BRIDGING "THE GOLDEN GATE" [cover title]. N.p. [Chicago: Strauss Bascule Bridge Company], n.d. . 20.5x33.5 cm (8 x 13 inches) (oblong octavo), pp. [1-3] 4-15 [16: blank], illustrations, diagrams, original brown wrappers embossed in gold and blind, stapled. First edition. An important early proposal for a bridge spanning the Golden Gate with three full-page illustrations (an artist's sketch of the bridge and two architectural drawings) of the proposed bridge and its components. Joseph Baermann Strauss (1870 -1938), an American structural engineer who revolutionized the design of bascule bridges, proposed a suspension bridge with a massive cantilever on each side of the strait, connected by a central suspension segment, which Strauss estimated could be built for $17 million (equivalent to $399 million today). "Although the idea of a bridge spanning the Golden Gate was not new, the proposal that eventually took hold was made in a 1916 San Francisco Bulletin article by former engineering student James Wilkins. San Francisco's City Engineer estimated the cost at $100 million (equivalent to $2.3 billion today), and impractical for the time. He asked bridge engineers whether it could be built for less. One who responded, Joseph Strauss, was an ambitious engineer and poet who had, for his graduate thesis, designed a 55-mile-long (89 km) railroad bridge across the Bering Strait. At the time, Strauss had completed some 400 drawbridges -- most of which were inland -- and nothing on the scale of the new project ... Local authorities agreed to proceed only on the assurance that Strauss would alter the design and accept input from several consulting project experts. A suspension-bridge design was considered the most practical, because of recent advances in metallurgy. Strauss spent more than a decade drumming up support in Northern California ... The bridge's name was first used when the project was initially discussed in 1917 by M. M. O'Shaughnessy, city engineer of San Francisco, and Strauss. The name became official with the passage of the Golden Gate Bridge and Highway District Act by the state legislature in 1923, creating a special district to design, build and finance the bridge. Strauss was the chief engineer in charge of the overall design and construction of the bridge project ... However, because he had little understanding or experience with cable-suspension designs, responsibility for much of the engineering and architecture fell on other experts. Strauss's initial design proposal ... was unacceptable from a visual standpoint. The final graceful suspension design was conceived and championed by Leon Moisseiff, the engineer of the Manhattan Bridge in New York City ... Irving Morrow, a relatively unknown residential architect, designed the overall shape of the bridge towers, the lighting scheme, and Art Deco elements, such as the tower decorations, streetlights, railing, and walkways. The famous International Orange color was Morrow's personal selection, winning out over other possibilities, including the US Navy's suggestion that it be painted with black and yellow stripes to ensure visibility by passing ships ... Construction began on January 5, 1933. The project cost more than $35 million ($523 million in 2019 dollars), and was completed ahead of schedule and $1.3 million under budget (equivalent to $24.2 million today). The project was finished and opened on May 27, 1937. Senior engineer Charles Alton Ellis, collaborating remotely with Moisseiff, was the principal engineer of the project. Strauss is credited as the chief engineer of the Golden Gate Bridge, but Charles Alton Ellis is responsible for most of the structural design. Because of a dispute with Strauss, however, Ellis was not recognized for his work when the bridge opened in 1937. Only much later were the contributions of the others on the design team properly appreciated" (Wikipedia). A very good copy. (#167046).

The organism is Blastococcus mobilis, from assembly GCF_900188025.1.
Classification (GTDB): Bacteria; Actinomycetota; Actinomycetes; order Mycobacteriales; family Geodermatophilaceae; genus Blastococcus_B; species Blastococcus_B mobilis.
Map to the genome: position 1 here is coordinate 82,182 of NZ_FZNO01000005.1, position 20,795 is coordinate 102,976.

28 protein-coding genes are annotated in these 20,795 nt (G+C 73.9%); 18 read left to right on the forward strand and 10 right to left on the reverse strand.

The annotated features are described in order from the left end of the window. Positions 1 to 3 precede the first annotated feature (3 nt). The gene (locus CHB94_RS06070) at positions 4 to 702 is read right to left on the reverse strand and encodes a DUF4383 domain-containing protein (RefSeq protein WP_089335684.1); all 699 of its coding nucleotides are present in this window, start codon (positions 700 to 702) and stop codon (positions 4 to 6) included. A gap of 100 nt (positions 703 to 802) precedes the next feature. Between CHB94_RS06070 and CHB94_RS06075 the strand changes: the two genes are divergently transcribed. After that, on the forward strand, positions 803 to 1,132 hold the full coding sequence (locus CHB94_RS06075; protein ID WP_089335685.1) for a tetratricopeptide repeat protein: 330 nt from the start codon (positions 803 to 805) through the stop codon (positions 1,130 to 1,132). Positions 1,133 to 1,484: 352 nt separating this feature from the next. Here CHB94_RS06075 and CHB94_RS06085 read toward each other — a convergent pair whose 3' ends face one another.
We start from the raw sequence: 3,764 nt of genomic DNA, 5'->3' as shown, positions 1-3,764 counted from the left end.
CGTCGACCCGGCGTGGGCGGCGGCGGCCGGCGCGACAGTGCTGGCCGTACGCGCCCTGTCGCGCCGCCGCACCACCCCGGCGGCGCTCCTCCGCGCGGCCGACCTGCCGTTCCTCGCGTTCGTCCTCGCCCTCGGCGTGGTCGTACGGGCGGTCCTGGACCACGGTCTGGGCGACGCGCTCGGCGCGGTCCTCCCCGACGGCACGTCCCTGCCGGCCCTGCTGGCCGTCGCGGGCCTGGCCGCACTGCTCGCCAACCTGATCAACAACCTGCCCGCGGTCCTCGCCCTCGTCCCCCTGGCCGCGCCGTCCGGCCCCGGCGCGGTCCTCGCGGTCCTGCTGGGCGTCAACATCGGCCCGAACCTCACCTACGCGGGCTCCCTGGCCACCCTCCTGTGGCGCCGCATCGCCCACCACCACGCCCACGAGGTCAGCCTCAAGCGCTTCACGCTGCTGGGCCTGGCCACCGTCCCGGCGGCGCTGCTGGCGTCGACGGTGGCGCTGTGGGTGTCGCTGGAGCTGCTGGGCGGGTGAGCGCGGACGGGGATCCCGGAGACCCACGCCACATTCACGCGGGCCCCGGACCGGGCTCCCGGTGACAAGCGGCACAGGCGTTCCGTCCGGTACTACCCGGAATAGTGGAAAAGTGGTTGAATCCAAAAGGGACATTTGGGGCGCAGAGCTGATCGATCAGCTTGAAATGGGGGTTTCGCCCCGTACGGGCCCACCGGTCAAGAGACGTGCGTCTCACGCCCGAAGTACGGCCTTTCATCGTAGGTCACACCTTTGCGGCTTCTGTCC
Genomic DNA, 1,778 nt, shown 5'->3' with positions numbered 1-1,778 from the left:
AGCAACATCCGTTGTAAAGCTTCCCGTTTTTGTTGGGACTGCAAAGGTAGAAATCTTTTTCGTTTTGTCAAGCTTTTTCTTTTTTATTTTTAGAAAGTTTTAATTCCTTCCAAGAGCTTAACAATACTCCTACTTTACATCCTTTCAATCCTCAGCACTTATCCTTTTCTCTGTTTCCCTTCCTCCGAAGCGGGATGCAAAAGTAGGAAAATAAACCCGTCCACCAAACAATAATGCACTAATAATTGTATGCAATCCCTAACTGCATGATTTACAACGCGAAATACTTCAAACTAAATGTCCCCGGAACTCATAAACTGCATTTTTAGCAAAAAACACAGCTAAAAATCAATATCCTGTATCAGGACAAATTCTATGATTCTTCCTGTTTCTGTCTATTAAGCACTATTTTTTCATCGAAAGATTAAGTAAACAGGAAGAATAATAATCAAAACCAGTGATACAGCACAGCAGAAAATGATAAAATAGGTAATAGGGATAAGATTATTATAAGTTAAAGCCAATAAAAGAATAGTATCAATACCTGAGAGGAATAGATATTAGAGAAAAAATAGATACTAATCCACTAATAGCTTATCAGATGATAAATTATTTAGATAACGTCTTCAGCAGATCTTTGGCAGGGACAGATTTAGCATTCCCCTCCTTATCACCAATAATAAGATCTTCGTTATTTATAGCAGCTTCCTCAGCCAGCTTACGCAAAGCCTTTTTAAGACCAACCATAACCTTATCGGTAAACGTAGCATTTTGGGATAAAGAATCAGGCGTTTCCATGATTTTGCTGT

No statement of printing.